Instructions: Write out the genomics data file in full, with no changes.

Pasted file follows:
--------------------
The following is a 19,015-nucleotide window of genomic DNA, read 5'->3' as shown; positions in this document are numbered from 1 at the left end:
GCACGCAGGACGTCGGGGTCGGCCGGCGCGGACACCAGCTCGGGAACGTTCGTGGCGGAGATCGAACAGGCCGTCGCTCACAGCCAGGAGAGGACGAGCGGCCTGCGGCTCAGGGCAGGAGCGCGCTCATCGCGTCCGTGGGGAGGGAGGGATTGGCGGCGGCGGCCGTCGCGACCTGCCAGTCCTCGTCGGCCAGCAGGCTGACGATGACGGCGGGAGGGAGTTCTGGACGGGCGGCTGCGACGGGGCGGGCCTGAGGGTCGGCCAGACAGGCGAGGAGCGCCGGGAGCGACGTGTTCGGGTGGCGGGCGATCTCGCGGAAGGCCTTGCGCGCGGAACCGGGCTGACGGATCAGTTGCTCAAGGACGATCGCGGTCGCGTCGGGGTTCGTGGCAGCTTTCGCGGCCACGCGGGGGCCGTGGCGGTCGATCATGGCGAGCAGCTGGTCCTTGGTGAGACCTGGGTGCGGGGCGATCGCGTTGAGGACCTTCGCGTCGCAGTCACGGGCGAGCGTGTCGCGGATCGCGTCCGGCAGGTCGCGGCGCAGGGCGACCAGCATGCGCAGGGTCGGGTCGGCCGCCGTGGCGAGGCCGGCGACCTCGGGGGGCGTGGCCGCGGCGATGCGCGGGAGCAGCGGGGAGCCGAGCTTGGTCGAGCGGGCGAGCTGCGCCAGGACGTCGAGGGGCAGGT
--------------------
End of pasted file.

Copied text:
The following is a 19,015-nucleotide window of genomic DNA, read 5'->3' as shown; positions in this document are numbered from 1 at the left end:
GCACGCAGGACGTCGGGGTCGGCCGGCGCGGACACCAGCTCGGGAACGTTCGTGGCGGAGATCGAACAGGCCGTCGCTCACAGCCAGGAGAGGACGAGCGGCCTGCGGCTCAGGGCAGGAGCGCGCTCATCGCGTCCGTGGGGAGGGAGGGATTGGCGGCGGCGGCCGTCGCGACCTGCCAGTCCTCGTCGGCCAGCAGGCTGACGATGACGGCGGGAGGGAGTTCTGGACGGGCGGCTGCGACGGGGCGGGCCTGAGGGTCGGCCAGACAGGCGAGGAGCGCCGGGAGCGACGTGTTCGGGTGGCGGGCGATCTCGCGGAAGGCCTTGCGCGCGGAACCGGGCTGACGGATCAGTTGCTCAAGGACGATCGCGGTCGCGTCGGGGTTCGTGGCAGCTTTCGCGGCCACGCGGGGGCCGTGGCGGTCGATCATGGCGAGCAGCTGGTCCTTGGTGAGACCTGGGTGCGGGGCGATCGCGTTGAGGACCTTCGCGTCGCAGTCACGGGCGAGCGTGTCGCGGATCGCGTCCGGCAGGTCGCGGCGCAGGGCGACCAGCATGCGCAGGGTCGGGTCGGCCGCCGTGGCGAGGCCGGCGACCTCGGGGGGCGTGGCCGCGGCGATGCGCGGGAGCAGCGGGGAGCCGAGCTTGGTCGAGCGGGCGAGCTGCGCCAGGACGTCGAGGGGCAGGT